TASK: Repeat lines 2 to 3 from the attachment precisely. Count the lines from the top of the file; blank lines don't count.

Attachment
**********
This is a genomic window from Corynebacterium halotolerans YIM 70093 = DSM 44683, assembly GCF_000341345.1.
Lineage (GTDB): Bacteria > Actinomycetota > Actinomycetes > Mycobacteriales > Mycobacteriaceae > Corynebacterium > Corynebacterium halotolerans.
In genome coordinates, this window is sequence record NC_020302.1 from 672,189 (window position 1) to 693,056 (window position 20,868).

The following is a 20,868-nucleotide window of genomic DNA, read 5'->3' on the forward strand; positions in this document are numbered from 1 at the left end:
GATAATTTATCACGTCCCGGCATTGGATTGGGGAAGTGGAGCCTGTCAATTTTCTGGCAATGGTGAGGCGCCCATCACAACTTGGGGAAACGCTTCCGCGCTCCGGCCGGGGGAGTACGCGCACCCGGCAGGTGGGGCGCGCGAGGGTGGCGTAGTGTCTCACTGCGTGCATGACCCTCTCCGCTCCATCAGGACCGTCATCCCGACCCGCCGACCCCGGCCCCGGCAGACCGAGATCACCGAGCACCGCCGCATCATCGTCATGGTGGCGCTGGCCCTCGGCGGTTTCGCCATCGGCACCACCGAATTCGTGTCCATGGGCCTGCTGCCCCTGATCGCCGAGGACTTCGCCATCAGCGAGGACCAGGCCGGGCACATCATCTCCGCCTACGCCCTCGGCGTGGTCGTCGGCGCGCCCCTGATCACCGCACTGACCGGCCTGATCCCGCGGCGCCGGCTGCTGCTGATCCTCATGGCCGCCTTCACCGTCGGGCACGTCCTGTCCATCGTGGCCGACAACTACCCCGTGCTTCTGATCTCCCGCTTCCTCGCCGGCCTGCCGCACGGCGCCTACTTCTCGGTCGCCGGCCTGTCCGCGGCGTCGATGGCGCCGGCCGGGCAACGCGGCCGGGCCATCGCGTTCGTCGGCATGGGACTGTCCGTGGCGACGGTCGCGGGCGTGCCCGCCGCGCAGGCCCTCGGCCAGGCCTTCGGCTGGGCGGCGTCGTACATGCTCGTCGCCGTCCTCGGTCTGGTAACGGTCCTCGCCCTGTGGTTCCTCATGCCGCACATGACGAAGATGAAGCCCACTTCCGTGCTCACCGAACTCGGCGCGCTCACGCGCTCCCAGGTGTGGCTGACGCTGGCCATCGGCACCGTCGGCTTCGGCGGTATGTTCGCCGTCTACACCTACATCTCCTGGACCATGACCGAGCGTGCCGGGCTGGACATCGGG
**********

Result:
Lineage (GTDB): Bacteria > Actinomycetota > Actinomycetes > Mycobacteriales > Mycobacteriaceae > Corynebacterium > Corynebacterium halotolerans.
In genome coordinates, this window is sequence record NC_020302.1 from 672,189 (window position 1) to 693,056 (window position 20,868).